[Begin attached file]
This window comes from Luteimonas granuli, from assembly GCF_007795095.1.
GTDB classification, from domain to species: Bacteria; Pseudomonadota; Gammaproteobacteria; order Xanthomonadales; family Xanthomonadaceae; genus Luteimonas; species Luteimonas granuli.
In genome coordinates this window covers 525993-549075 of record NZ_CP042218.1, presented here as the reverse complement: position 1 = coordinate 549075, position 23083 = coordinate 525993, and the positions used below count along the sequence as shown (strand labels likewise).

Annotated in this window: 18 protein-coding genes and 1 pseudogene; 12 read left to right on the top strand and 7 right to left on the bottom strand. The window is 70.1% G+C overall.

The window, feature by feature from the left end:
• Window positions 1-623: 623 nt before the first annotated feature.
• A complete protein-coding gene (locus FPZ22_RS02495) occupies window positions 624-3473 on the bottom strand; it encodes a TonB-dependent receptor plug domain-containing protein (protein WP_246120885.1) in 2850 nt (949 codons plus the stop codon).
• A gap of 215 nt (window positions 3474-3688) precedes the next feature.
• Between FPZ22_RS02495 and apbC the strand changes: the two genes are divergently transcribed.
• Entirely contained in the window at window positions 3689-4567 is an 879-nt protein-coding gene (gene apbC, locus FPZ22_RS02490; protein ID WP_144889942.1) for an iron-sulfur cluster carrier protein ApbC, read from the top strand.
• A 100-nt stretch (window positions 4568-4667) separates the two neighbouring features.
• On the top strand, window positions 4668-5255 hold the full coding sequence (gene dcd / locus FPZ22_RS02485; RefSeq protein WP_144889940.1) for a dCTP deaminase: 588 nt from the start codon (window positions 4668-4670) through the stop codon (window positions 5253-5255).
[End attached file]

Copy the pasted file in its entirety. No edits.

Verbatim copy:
This window comes from Luteimonas granuli, from assembly GCF_007795095.1.
GTDB classification, from domain to species: Bacteria; Pseudomonadota; Gammaproteobacteria; order Xanthomonadales; family Xanthomonadaceae; genus Luteimonas; species Luteimonas granuli.
In genome coordinates this window covers 525993-549075 of record NZ_CP042218.1, presented here as the reverse complement: position 1 = coordinate 549075, position 23083 = coordinate 525993, and the positions used below count along the sequence as shown (strand labels likewise).

Annotated in this window: 18 protein-coding genes and 1 pseudogene; 12 read left to right on the top strand and 7 right to left on the bottom strand. The window is 70.1% G+C overall.

The window, feature by feature from the left end:
• Window positions 1-623: 623 nt before the first annotated feature.
• A complete protein-coding gene (locus FPZ22_RS02495) occupies window positions 624-3473 on the bottom strand; it encodes a TonB-dependent receptor plug domain-containing protein (protein WP_246120885.1) in 2850 nt (949 codons plus the stop codon).
• A gap of 215 nt (window positions 3474-3688) precedes the next feature.
• Between FPZ22_RS02495 and apbC the strand changes: the two genes are divergently transcribed.
• Entirely contained in the window at window positions 3689-4567 is an 879-nt protein-coding gene (gene apbC, locus FPZ22_RS02490; protein ID WP_144889942.1) for an iron-sulfur cluster carrier protein ApbC, read from the top strand.
• A 100-nt stretch (window positions 4568-4667) separates the two neighbouring features.
• On the top strand, window positions 4668-5255 hold the full coding sequence (gene dcd / locus FPZ22_RS02485; RefSeq protein WP_144889940.1) for a dCTP deaminase: 588 nt from the start codon (window positions 4668-4670) through the stop codon (window positions 5253-5255).